Republicans Are Building Themselves a Political Trap with ‘Tax Reform’


Given how this year has unfolded, we should not underestimate Republicans’ ability to snatch legislative defeat from the jaws of victory. Still, it looks like Republicans will get their prized ‘tax reform’. Yes, the bill is horrendous policy on numerous fronts. But don’t ignore the fact that Republicans appear to be building a perilous trap for themselves to fall into. Yes, they’re jamming it through before anyone can get a good look at what’s in it. Even they don’t know what’s in it. But remember, they and we will have all 2018 to find out.

Let’s walk through this.

Republicans have not held any hearings on this legislation. They do not even have an actual text of the legislation. To keep the process moving forward they’ve disregarded basically all the technical analyses of the legislation. They’ve determinedly put their fingers in their ears when there’s any mention of the bad outcomes we know about pretty clearly in advance – like a big tax increase for most families in a slew of blue states which still have a lot of Republican representatives.

Consider just one example: Pennsylvania. It’s high on the list of states hit hardest by ending or dramatically reducing the deduction for state and local taxes. Pennsylvania’s House delegation currently has 12 Republicans and 5 Democrats. Even after Trump pulled off a very narrow victory in 2016, it is at most a purple state with a disproportionately high number of Republican representatives to Republican voters. That means there are a lot of seats to lose.

Those are the known dangers which Republicans are trying to avoid discussing to keep up their momentum. The unknowns are just as important. We shouldn’t be blessing this monstrosity with the label of “tax reform”, which it’s clearly not. But it is also not a simple tax cut. Unlike the fairly straightforward cuts in marginal rates that George W. Bush got through Congress in 2001, this bill will make massive changes to the structure of the tax system. That is why you really want to analyze closely what’s in the bill and get a lot of technical input on how it is going to act in the wild. Any big piece of legislation with so many moving parts will have unpredictable consequences, even more so if you make close to zero effort to predict them.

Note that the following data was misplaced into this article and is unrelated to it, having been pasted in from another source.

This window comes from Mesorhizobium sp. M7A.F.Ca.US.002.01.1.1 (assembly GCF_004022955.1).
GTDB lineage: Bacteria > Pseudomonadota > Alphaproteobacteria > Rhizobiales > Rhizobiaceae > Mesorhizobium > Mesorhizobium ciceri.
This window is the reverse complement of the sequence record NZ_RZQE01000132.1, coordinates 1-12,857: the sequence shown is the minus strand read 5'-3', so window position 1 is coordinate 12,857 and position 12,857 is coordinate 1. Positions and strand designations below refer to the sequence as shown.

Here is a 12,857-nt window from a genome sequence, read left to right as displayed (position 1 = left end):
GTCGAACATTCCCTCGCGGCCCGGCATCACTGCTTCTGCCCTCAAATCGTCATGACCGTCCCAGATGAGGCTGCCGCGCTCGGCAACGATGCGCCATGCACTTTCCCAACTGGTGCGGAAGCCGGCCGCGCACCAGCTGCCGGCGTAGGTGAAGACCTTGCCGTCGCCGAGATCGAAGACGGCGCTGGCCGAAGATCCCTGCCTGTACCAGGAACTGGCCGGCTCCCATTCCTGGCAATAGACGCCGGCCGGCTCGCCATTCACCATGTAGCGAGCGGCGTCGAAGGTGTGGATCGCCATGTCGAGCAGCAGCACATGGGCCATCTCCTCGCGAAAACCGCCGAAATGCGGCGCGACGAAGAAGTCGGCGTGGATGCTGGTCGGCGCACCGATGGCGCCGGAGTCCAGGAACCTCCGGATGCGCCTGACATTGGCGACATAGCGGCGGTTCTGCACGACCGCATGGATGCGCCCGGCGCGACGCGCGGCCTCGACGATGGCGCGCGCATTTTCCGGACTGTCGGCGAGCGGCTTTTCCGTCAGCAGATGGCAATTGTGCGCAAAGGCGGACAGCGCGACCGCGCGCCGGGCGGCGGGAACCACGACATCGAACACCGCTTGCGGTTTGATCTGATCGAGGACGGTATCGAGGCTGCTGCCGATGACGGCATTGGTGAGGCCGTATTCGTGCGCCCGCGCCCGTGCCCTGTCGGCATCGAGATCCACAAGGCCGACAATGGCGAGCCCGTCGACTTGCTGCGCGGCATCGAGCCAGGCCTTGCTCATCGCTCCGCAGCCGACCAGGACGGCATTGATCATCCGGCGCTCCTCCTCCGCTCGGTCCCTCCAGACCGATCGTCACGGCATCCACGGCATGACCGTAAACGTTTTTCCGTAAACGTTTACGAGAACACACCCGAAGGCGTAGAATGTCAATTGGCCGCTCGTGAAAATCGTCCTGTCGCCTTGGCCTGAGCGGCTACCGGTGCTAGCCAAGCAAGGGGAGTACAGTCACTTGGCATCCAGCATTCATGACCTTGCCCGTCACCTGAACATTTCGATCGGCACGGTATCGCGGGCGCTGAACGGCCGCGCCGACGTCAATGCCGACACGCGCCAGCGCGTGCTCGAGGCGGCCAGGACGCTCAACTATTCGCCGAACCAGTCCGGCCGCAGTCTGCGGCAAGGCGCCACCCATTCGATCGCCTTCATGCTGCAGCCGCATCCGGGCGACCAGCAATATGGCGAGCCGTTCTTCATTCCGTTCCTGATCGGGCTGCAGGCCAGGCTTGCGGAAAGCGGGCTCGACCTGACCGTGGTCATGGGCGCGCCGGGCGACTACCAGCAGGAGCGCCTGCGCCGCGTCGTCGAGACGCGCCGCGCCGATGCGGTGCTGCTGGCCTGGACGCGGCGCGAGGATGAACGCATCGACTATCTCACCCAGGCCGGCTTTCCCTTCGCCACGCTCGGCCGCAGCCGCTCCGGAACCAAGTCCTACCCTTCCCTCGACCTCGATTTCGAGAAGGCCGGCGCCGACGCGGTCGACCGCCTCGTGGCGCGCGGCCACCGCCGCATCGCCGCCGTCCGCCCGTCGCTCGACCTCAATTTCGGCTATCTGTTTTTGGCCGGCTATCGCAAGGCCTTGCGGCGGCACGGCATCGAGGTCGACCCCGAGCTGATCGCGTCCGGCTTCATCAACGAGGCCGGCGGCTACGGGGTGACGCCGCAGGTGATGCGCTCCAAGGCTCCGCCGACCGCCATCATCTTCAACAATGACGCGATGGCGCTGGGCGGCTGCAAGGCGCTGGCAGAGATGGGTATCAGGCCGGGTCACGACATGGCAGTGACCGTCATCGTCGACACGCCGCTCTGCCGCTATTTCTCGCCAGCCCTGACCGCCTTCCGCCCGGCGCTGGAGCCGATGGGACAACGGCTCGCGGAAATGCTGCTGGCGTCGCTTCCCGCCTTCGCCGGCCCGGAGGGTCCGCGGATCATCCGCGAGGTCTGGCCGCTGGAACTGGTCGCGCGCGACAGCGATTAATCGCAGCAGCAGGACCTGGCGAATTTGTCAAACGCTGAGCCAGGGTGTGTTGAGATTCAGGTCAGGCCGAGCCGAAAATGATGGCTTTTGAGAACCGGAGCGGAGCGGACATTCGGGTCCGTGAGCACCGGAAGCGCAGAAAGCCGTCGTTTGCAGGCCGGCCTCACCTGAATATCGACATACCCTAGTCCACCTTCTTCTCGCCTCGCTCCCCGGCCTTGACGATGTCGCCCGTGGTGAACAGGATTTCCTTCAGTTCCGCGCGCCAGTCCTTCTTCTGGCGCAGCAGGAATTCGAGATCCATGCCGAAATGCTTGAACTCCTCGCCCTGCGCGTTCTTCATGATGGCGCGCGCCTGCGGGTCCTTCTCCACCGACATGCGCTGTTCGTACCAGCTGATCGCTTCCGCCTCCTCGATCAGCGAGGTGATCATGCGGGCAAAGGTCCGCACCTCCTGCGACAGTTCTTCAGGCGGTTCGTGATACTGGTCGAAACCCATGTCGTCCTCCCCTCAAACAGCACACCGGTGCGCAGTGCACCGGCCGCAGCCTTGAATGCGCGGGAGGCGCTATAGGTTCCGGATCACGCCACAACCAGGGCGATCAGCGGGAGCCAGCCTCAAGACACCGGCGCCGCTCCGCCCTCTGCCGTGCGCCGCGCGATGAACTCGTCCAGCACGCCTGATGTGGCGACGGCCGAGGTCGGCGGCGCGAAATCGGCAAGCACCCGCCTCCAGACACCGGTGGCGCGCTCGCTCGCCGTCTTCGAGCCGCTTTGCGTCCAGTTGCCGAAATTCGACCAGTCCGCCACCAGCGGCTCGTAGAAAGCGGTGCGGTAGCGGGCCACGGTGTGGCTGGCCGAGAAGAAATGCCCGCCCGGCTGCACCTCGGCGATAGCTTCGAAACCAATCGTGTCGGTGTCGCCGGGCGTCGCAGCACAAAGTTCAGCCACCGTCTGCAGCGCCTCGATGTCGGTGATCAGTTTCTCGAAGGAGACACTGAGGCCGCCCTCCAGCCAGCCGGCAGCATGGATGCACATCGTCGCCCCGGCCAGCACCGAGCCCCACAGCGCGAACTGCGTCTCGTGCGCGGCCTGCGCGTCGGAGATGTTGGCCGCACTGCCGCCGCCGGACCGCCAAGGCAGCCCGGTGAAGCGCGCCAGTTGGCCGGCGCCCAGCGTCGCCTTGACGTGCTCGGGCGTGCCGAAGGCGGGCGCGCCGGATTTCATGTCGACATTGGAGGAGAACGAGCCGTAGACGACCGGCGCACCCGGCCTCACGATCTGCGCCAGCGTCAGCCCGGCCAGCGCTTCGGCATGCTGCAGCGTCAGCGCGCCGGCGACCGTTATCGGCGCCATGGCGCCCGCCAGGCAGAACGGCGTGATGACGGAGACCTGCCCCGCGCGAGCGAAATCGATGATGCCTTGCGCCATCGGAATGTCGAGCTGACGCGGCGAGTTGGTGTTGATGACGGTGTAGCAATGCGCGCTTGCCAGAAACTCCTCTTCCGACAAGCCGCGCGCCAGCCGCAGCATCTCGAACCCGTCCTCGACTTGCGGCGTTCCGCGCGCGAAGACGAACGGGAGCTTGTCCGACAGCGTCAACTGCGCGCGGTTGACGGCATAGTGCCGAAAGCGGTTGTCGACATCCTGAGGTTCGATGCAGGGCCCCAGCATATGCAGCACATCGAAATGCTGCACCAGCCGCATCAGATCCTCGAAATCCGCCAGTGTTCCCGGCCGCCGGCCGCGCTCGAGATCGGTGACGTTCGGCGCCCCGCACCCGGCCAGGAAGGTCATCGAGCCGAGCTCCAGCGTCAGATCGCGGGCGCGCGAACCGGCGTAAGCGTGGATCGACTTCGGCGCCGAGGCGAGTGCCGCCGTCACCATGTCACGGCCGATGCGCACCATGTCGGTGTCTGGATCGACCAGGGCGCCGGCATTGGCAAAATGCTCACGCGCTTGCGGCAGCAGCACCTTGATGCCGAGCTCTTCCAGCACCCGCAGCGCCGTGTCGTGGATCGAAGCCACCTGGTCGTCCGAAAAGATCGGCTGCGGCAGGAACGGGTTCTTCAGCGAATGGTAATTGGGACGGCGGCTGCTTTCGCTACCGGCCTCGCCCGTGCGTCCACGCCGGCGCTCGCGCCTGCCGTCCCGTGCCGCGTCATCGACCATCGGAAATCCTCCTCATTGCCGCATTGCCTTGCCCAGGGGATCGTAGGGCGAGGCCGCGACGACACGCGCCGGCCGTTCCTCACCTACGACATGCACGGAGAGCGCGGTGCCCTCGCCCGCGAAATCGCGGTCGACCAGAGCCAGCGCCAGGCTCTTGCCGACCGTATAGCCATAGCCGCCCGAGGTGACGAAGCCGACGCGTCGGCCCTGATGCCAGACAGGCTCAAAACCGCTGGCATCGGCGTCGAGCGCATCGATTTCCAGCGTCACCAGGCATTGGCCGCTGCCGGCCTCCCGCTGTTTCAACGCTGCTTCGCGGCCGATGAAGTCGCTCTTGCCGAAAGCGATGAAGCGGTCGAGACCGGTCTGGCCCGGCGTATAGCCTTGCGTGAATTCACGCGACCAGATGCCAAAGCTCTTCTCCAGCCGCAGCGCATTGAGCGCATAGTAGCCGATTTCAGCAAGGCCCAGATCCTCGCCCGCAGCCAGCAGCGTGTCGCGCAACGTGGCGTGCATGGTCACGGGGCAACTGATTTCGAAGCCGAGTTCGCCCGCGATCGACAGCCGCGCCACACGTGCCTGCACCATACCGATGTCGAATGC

Right now it looks like Republicans are having the last laugh putting their metaphorical fingers in their ears and yelling “I can’t hear you, I can’t hear you” as people point out all the terrible effects of this bill. But it’s not like that vetting and public discussion and analysis won’t happen. It will just happen with a lot more time after it’s law and Republicans have irretrievably lashed their political fates to it.

They are in the midst of hitching their political fortunes to a bill even they don’t know the contents or the consequences of. A lot of those will be bad for a majority of the population. Even now the bill is quite unpopular, with only about 1/3 of the public supporting it. Most see the bill as an effort to help the wealthy at the expense of everyone else. That’s the prism people will view it through as we learn the details. That’s a very treacherous place to be for the in party going into what looks to be a tough midterm election.

Don’t get me wrong. This isn’t a great outcome. It’s a terrible outcome. Everyone who is calling and making noise trying to prevent it should give it every ounce of effort. It’s terrible. It will hurt the whole country. But these political consequences are just as clear.


Josh Marshall is editor and publisher of